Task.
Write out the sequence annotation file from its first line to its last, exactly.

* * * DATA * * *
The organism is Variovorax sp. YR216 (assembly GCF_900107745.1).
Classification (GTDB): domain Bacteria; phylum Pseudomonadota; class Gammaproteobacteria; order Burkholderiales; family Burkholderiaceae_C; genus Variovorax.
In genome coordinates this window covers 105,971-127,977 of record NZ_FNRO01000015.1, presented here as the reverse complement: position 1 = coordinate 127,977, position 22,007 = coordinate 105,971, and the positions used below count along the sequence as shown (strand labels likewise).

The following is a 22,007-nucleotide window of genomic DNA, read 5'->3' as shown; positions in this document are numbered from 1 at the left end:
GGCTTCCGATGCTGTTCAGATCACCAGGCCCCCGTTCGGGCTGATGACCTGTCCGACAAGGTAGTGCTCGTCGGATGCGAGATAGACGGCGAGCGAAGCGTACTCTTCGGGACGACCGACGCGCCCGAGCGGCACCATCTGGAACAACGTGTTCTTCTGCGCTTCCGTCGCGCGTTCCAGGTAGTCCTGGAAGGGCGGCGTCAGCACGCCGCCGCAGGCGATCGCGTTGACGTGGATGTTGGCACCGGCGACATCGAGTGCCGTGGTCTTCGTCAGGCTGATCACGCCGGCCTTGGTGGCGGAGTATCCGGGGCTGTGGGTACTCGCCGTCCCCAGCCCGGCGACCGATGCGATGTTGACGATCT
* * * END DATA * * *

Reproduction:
The organism is Variovorax sp. YR216 (assembly GCF_900107745.1).
Classification (GTDB): domain Bacteria; phylum Pseudomonadota; class Gammaproteobacteria; order Burkholderiales; family Burkholderiaceae_C; genus Variovorax.
In genome coordinates this window covers 105,971-127,977 of record NZ_FNRO01000015.1, presented here as the reverse complement: position 1 = coordinate 127,977, position 22,007 = coordinate 105,971, and the positions used below count along the sequence as shown (strand labels likewise).

The following is a 22,007-nucleotide window of genomic DNA, read 5'->3' as shown; positions in this document are numbered from 1 at the left end:
GGCTTCCGATGCTGTTCAGATCACCAGGCCCCCGTTCGGGCTGATGACCTGTCCGACAAGGTAGTGCTCGTCGGATGCGAGATAGACGGCGAGCGAAGCGTACTCTTCGGGACGACCGACGCGCCCGAGCGGCACCATCTGGAACAACGTGTTCTTCTGCGCTTCCGTCGCGCGTTCCAGGTAGTCCTGGAAGGGCGGCGTCAGCACGCCGCCGCAGGCGATCGCGTTGACGTGGATGTTGGCACCGGCGACATCGAGTGCCGTGGTCTTCGTCAGGCTGATCACGCCGGCCTTGGTGGCGGAGTATCCGGGGCTGTGGGTACTCGCCGTCCCCAGCCCGGCGACCGATGCGATGTTGACGATCT